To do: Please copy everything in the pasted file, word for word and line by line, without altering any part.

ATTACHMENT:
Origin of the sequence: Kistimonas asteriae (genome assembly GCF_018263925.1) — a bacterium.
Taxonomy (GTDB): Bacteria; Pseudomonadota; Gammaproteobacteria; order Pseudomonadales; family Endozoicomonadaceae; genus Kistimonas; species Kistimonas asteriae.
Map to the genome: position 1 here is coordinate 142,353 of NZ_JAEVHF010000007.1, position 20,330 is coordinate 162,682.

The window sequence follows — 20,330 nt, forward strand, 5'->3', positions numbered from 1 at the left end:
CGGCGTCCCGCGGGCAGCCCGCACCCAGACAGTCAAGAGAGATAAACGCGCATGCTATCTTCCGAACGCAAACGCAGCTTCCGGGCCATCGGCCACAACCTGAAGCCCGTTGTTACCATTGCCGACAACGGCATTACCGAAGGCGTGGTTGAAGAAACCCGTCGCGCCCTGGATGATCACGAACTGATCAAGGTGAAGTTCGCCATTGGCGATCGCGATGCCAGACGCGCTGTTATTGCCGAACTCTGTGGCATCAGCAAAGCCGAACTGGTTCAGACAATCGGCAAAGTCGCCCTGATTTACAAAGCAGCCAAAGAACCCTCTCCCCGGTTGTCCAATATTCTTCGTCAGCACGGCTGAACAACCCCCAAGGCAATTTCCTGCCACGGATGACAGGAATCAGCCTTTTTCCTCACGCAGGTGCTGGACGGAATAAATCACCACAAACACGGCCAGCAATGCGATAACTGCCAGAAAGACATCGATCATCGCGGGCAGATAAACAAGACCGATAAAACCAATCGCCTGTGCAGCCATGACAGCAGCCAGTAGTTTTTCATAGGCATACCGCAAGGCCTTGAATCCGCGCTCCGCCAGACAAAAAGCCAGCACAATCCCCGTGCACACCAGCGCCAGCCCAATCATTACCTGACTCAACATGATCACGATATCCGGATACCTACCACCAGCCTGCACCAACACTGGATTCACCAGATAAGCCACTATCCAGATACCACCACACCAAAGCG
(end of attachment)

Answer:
Origin of the sequence: Kistimonas asteriae (genome assembly GCF_018263925.1) — a bacterium.
Taxonomy (GTDB): Bacteria; Pseudomonadota; Gammaproteobacteria; order Pseudomonadales; family Endozoicomonadaceae; genus Kistimonas; species Kistimonas asteriae.
Map to the genome: position 1 here is coordinate 142,353 of NZ_JAEVHF010000007.1, position 20,330 is coordinate 162,682.

The window sequence follows — 20,330 nt, forward strand, 5'->3', positions numbered from 1 at the left end:
CGGCGTCCCGCGGGCAGCCCGCACCCAGACAGTCAAGAGAGATAAACGCGCATGCTATCTTCCGAACGCAAACGCAGCTTCCGGGCCATCGGCCACAACCTGAAGCCCGTTGTTACCATTGCCGACAACGGCATTACCGAAGGCGTGGTTGAAGAAACCCGTCGCGCCCTGGATGATCACGAACTGATCAAGGTGAAGTTCGCCATTGGCGATCGCGATGCCAGACGCGCTGTTATTGCCGAACTCTGTGGCATCAGCAAAGCCGAACTGGTTCAGACAATCGGCAAAGTCGCCCTGATTTACAAAGCAGCCAAAGAACCCTCTCCCCGGTTGTCCAATATTCTTCGTCAGCACGGCTGAACAACCCCCAAGGCAATTTCCTGCCACGGATGACAGGAATCAGCCTTTTTCCTCACGCAGGTGCTGGACGGAATAAATCACCACAAACACGGCCAGCAATGCGATAACTGCCAGAAAGACATCGATCATCGCGGGCAGATAAACAAGACCGATAAAACCAATCGCCTGTGCAGCCATGACAGCAGCCAGTAGTTTTTCATAGGCATACCGCAAGGCCTTGAATCCGCGCTCCGCCAGACAAAAAGCCAGCACAATCCCCGTGCACACCAGCGCCAGCCCAATCATTACCTGACTCAACATGATCACGATATCCGGATACCTACCACCAGCCTGCACCAACACTGGATTCACCAGATAAGCCACTATCCAGATACCACCACACCAAAGCG